I'm not sure what will await me when I land at Ben Gurion airport next month for a long-awaited return visit to Israel. Like writer Jay Michaelson, I too have struggled with an on-again, off-again passionate love affair with the Jewish State. I too, am painfully aware that, forty-four years into the occupation, "The 'fantasy Israel,' the one many [North] Americans seem largely to inhabit, doesn't compensate for the erosion of the real one."
But still, over a decade since I was last there, after having lived there for three separate years in my twenties, there are many things I hope for.
I hope that my kids turn their heads hungrily toward the sound and sight of Hebrew. My kids will soon realize that their mom isn't the only mom who speaks only Hebrew to her kids. "Mom, you're addicted to Hebrew!" my 4-year-old son like to exclaim in exasperation.
I hope I can keep up with the slang, which changes quickly in Israel. I can picture myself using outmoded expressions, the equivalent of "hot diggity!" That won't get me very far in finding the new hip spots in Tel Aviv. When I lived there my friends and I hung out on Sheinkin Street, chasing a bit of Mediterranean bohemian. But I hear that Sheinkin is now yesterday's news.
I hope that Abulafia bakery in Jaffa still cracks an egg in the middle of its pita, its sunny yoke belying the violence and poverty of the adjacent Ajami neighbourhood.
I hope the bus stations still sell slim packages of Mentos candy, chewy mints I used to swallow after a sleepy morning bus commute from Tel Aviv to Jerusalem, when I worked as a Knesset intern.
I hope that the tiny fish in Sachne, the dreamy, aquifer-fed Galilee oasis, still want to nibble on my toes. And I hope they might enjoy meeting my kids' toes, too.
I hope the wheels of my favourite Jerusalem potters are still spinning, and that I am able to make up my mind over which beautiful piece of ceramic art to bring back to the home-with-a-mortgage I didn't own the last time I was there.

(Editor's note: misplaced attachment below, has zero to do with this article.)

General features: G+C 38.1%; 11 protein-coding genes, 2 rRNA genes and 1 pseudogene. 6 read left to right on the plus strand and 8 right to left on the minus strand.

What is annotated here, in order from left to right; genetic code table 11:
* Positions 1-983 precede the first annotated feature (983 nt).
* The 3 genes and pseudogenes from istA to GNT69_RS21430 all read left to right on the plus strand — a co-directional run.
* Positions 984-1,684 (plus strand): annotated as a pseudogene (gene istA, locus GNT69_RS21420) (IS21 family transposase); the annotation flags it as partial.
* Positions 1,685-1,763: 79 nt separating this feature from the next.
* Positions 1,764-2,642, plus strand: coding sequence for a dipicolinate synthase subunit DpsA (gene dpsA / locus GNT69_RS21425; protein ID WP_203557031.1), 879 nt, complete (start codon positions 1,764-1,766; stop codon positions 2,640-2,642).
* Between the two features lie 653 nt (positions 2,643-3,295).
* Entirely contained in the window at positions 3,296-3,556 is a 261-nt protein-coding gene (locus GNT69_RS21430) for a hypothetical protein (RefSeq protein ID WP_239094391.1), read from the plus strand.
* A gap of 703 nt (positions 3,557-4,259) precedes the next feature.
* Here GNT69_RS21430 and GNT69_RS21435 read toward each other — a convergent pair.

I hope I am able to come to terms with the end of the kibbutz movement that I once poured my heart into. My kibbutz family and friends have since left their kibbutzim. Maybe visiting one that is a shell of its past will provide a way to come to terms with the waning of that collective dream, a dream I thought I might one day come back to share in. Maybe I can shoot some hoops with my kids, like I did with the kibbutz children when I was ten and stayed with my aunt and uncle on Beit Hashita.
But I know what I most long for. After I've ordered a falafel at my favorite joint on Ben Yehuda (the balls are smaller, rounder and fluffier than most), I hope to hear Israelis talking. I hope they talk of the Israeli Peace Initiative, the peace plan recently released by a team of Israeli political and defense elites. I hope the current hardline Israeli government listens, and is able to stretch its imagination to envision an Israel living alongside a Palestinian state.
I hope to see Israelis craning to hear across the Green Line. The sheket, the quiet, Israelis so desperately and understandably crave will only come from a serious political rearrangement of the territory which two peoples are awkwardly and painfully trying to share. Really listening to the Palestinian experience will be necessary for Israelis to contemplate a meaningful retreat from territory that Israel never even annexed. Not a retreat from the Zionist dream; a retreat from the folly of territorial maximalism.
Peace Now in Israel knows about the urgency of reaching a resolution. They have released a short animated video concisely describing what observant lovers of Zion have known for years. Of the three things that Israel seems to be chasing: democracy, Jewish state, and Greater Israel, only two can be theirs. Israel needs to decide whether it wants to be a Jewish democracy, a non-Jewish democracy, or a Jewish apartheid state. Israelis know that they can't remain in this suspended reality forever. And if not now, when?
I hope I hear some of my favorite Israeli songs. I like listening to David Broza's "Yihyeh Tov" ("It'll be alright") on my iPod while working out. But it will be even sweeter to catch it on the radio at one of my old cafe hangouts in the German Colony in Jerusalem, hearing Broza's honey voice calling for a reconsidered future.
This article first appeared in the Ottawa Jewish Bulletin.
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